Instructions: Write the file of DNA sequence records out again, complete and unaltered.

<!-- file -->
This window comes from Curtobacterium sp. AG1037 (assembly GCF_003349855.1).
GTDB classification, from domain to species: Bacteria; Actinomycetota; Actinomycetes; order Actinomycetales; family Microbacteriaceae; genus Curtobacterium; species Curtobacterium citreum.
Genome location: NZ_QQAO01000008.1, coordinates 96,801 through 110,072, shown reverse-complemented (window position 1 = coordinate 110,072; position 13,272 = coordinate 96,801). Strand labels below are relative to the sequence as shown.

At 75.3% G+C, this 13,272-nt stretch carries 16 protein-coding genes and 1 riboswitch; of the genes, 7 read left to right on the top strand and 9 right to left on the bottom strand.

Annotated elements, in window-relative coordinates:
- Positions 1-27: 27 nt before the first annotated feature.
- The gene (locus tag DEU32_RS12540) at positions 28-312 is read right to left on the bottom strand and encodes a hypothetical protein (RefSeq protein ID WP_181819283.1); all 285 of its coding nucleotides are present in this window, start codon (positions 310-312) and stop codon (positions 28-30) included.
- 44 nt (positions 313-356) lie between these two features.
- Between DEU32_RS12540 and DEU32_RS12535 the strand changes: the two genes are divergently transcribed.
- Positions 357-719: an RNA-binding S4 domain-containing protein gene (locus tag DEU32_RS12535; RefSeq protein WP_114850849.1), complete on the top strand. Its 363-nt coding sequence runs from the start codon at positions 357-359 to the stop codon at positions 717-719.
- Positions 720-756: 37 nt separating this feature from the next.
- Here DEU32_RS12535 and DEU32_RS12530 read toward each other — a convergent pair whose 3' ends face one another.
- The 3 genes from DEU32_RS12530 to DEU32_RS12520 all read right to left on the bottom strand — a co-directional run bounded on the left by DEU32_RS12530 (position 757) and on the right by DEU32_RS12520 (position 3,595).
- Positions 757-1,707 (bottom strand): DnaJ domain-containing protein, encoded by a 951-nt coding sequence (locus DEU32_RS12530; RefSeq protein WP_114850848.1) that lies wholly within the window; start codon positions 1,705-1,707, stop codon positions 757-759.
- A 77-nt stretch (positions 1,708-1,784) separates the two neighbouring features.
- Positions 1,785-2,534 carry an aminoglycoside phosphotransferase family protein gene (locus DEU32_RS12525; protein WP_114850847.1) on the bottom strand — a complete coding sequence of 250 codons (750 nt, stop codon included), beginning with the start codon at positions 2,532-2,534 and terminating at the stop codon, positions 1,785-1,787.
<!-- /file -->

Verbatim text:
This window comes from Curtobacterium sp. AG1037 (assembly GCF_003349855.1).
GTDB classification, from domain to species: Bacteria; Actinomycetota; Actinomycetes; order Actinomycetales; family Microbacteriaceae; genus Curtobacterium; species Curtobacterium citreum.
Genome location: NZ_QQAO01000008.1, coordinates 96,801 through 110,072, shown reverse-complemented (window position 1 = coordinate 110,072; position 13,272 = coordinate 96,801). Strand labels below are relative to the sequence as shown.

At 75.3% G+C, this 13,272-nt stretch carries 16 protein-coding genes and 1 riboswitch; of the genes, 7 read left to right on the top strand and 9 right to left on the bottom strand.

Annotated elements, in window-relative coordinates:
- Positions 1-27: 27 nt before the first annotated feature.
- The gene (locus tag DEU32_RS12540) at positions 28-312 is read right to left on the bottom strand and encodes a hypothetical protein (RefSeq protein ID WP_181819283.1); all 285 of its coding nucleotides are present in this window, start codon (positions 310-312) and stop codon (positions 28-30) included.
- 44 nt (positions 313-356) lie between these two features.
- Between DEU32_RS12540 and DEU32_RS12535 the strand changes: the two genes are divergently transcribed.
- Positions 357-719: an RNA-binding S4 domain-containing protein gene (locus tag DEU32_RS12535; RefSeq protein WP_114850849.1), complete on the top strand. Its 363-nt coding sequence runs from the start codon at positions 357-359 to the stop codon at positions 717-719.
- Positions 720-756: 37 nt separating this feature from the next.
- Here DEU32_RS12535 and DEU32_RS12530 read toward each other — a convergent pair whose 3' ends face one another.
- The 3 genes from DEU32_RS12530 to DEU32_RS12520 all read right to left on the bottom strand — a co-directional run bounded on the left by DEU32_RS12530 (position 757) and on the right by DEU32_RS12520 (position 3,595).
- Positions 757-1,707 (bottom strand): DnaJ domain-containing protein, encoded by a 951-nt coding sequence (locus DEU32_RS12530; RefSeq protein WP_114850848.1) that lies wholly within the window; start codon positions 1,705-1,707, stop codon positions 757-759.
- A 77-nt stretch (positions 1,708-1,784) separates the two neighbouring features.
- Positions 1,785-2,534 carry an aminoglycoside phosphotransferase family protein gene (locus DEU32_RS12525; protein WP_114850847.1) on the bottom strand — a complete coding sequence of 250 codons (750 nt, stop codon included), beginning with the start codon at positions 2,532-2,534 and terminating at the stop codon, positions 1,785-1,787.